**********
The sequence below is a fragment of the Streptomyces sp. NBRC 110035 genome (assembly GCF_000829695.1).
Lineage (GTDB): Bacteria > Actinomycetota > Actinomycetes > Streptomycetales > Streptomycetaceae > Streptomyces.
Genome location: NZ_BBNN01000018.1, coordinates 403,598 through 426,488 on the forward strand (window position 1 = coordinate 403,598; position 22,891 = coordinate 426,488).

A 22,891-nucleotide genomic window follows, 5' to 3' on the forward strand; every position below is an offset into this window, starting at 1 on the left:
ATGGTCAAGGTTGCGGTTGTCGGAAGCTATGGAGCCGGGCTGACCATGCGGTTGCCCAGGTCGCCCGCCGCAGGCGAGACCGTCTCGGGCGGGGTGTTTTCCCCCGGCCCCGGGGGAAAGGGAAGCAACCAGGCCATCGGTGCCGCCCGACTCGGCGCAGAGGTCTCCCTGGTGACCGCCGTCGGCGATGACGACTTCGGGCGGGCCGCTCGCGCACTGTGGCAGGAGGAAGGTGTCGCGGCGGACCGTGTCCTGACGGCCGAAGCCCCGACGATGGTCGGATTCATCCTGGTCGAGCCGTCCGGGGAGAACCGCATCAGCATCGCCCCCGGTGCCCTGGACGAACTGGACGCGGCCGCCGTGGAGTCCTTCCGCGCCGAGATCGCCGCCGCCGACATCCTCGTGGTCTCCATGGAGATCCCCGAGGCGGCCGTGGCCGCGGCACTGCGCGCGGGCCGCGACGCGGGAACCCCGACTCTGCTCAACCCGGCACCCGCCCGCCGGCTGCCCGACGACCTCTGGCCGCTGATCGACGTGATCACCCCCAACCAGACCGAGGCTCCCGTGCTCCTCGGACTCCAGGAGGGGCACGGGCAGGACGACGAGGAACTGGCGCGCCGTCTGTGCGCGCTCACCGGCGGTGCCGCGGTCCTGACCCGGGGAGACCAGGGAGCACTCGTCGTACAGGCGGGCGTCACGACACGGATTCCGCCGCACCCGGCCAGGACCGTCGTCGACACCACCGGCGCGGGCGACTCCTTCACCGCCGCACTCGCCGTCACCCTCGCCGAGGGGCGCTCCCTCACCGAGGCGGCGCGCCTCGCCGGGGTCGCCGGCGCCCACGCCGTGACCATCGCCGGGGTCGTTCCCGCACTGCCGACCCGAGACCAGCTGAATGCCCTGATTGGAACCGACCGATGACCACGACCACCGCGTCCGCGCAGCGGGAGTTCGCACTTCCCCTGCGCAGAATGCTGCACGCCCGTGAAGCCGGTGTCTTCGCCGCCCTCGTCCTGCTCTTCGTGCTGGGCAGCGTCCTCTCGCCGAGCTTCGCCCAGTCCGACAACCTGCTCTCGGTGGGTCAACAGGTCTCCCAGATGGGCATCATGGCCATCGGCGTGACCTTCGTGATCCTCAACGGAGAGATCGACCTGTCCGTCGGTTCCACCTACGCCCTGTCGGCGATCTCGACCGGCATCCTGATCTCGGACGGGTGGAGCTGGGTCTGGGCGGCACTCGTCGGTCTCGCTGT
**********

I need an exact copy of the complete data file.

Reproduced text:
The sequence below is a fragment of the Streptomyces sp. NBRC 110035 genome (assembly GCF_000829695.1).
Lineage (GTDB): Bacteria > Actinomycetota > Actinomycetes > Streptomycetales > Streptomycetaceae > Streptomyces.
Genome location: NZ_BBNN01000018.1, coordinates 403,598 through 426,488 on the forward strand (window position 1 = coordinate 403,598; position 22,891 = coordinate 426,488).

A 22,891-nucleotide genomic window follows, 5' to 3' on the forward strand; every position below is an offset into this window, starting at 1 on the left:
ATGGTCAAGGTTGCGGTTGTCGGAAGCTATGGAGCCGGGCTGACCATGCGGTTGCCCAGGTCGCCCGCCGCAGGCGAGACCGTCTCGGGCGGGGTGTTTTCCCCCGGCCCCGGGGGAAAGGGAAGCAACCAGGCCATCGGTGCCGCCCGACTCGGCGCAGAGGTCTCCCTGGTGACCGCCGTCGGCGATGACGACTTCGGGCGGGCCGCTCGCGCACTGTGGCAGGAGGAAGGTGTCGCGGCGGACCGTGTCCTGACGGCCGAAGCCCCGACGATGGTCGGATTCATCCTGGTCGAGCCGTCCGGGGAGAACCGCATCAGCATCGCCCCCGGTGCCCTGGACGAACTGGACGCGGCCGCCGTGGAGTCCTTCCGCGCCGAGATCGCCGCCGCCGACATCCTCGTGGTCTCCATGGAGATCCCCGAGGCGGCCGTGGCCGCGGCACTGCGCGCGGGCCGCGACGCGGGAACCCCGACTCTGCTCAACCCGGCACCCGCCCGCCGGCTGCCCGACGACCTCTGGCCGCTGATCGACGTGATCACCCCCAACCAGACCGAGGCTCCCGTGCTCCTCGGACTCCAGGAGGGGCACGGGCAGGACGACGAGGAACTGGCGCGCCGTCTGTGCGCGCTCACCGGCGGTGCCGCGGTCCTGACCCGGGGAGACCAGGGAGCACTCGTCGTACAGGCGGGCGTCACGACACGGATTCCGCCGCACCCGGCCAGGACCGTCGTCGACACCACCGGCGCGGGCGACTCCTTCACCGCCGCACTCGCCGTCACCCTCGCCGAGGGGCGCTCCCTCACCGAGGCGGCGCGCCTCGCCGGGGTCGCCGGCGCCCACGCCGTGACCATCGCCGGGGTCGTTCCCGCACTGCCGACCCGAGACCAGCTGAATGCCCTGATTGGAACCGACCGATGACCACGACCACCGCGTCCGCGCAGCGGGAGTTCGCACTTCCCCTGCGCAGAATGCTGCACGCCCGTGAAGCCGGTGTCTTCGCCGCCCTCGTCCTGCTCTTCGTGCTGGGCAGCGTCCTCTCGCCGAGCTTCGCCCAGTCCGACAACCTGCTCTCGGTGGGTCAACAGGTCTCCCAGATGGGCATCATGGCCATCGGCGTGACCTTCGTGATCCTCAACGGAGAGATCGACCTGTCCGTCGGTTCCACCTACGCCCTGTCGGCGATCTCGACCGGCATCCTGATCTCGGACGGGTGGAGCTGGGTCTGGGCGGCACTCGTCGGTCTCGCTGT